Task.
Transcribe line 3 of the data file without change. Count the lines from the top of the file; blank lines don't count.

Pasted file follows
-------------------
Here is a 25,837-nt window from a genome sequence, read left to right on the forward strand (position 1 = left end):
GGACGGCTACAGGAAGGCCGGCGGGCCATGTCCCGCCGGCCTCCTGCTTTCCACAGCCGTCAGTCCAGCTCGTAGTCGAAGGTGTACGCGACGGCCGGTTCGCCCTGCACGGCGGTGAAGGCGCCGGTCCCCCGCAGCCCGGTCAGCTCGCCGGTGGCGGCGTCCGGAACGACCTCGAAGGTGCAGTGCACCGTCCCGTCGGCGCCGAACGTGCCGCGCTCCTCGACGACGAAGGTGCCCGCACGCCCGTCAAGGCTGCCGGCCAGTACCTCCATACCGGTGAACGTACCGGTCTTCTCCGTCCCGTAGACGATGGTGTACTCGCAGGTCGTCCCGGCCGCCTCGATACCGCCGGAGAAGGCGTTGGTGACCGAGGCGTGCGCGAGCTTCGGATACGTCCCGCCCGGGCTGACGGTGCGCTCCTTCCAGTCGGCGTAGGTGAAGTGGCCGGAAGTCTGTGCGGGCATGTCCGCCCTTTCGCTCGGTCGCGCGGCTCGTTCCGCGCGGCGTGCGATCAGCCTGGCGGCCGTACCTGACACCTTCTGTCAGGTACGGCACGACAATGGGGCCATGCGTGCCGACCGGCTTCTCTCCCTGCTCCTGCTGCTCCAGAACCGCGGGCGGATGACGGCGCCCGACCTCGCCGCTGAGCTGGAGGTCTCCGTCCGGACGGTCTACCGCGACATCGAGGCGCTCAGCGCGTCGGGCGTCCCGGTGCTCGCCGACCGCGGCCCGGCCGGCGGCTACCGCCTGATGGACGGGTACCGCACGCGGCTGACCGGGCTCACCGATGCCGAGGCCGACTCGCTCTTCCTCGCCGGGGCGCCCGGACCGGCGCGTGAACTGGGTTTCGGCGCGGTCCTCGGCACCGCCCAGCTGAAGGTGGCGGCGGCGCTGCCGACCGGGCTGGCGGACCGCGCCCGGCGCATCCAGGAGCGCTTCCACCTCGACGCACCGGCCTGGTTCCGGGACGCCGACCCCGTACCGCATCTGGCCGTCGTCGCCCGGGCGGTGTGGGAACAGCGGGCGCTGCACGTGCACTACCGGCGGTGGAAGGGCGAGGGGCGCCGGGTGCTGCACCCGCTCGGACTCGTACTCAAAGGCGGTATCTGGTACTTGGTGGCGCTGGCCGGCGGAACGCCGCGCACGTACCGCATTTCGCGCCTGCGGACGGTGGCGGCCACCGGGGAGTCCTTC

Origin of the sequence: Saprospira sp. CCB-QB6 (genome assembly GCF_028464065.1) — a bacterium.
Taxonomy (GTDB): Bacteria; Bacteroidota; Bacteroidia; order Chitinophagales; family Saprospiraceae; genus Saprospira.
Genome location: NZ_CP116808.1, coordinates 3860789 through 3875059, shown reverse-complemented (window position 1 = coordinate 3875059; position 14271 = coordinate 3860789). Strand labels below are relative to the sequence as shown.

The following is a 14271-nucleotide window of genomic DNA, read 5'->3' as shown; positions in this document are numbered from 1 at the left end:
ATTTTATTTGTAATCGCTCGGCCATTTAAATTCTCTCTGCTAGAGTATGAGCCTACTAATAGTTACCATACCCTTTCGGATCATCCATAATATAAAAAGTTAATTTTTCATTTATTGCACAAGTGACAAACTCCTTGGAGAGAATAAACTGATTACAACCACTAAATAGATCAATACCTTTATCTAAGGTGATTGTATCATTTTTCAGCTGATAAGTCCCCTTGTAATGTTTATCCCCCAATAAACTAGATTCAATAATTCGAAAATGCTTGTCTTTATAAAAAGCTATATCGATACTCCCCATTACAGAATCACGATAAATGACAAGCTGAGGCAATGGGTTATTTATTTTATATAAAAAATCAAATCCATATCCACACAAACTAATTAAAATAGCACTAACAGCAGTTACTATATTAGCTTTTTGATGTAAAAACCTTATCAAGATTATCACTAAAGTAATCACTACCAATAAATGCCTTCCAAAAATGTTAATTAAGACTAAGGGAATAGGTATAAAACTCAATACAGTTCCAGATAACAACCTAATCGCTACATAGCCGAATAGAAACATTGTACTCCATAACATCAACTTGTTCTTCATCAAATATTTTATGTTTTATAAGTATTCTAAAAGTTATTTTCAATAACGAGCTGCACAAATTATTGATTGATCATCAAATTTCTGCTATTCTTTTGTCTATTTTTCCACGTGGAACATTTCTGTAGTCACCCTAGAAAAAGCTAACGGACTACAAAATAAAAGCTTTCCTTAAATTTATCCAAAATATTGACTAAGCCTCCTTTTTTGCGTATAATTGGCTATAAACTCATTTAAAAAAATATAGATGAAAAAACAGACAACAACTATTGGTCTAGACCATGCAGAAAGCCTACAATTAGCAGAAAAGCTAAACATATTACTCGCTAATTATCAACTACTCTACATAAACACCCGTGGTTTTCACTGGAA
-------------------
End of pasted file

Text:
Origin of the sequence: Saprospira sp. CCB-QB6 (genome assembly GCF_028464065.1) — a bacterium.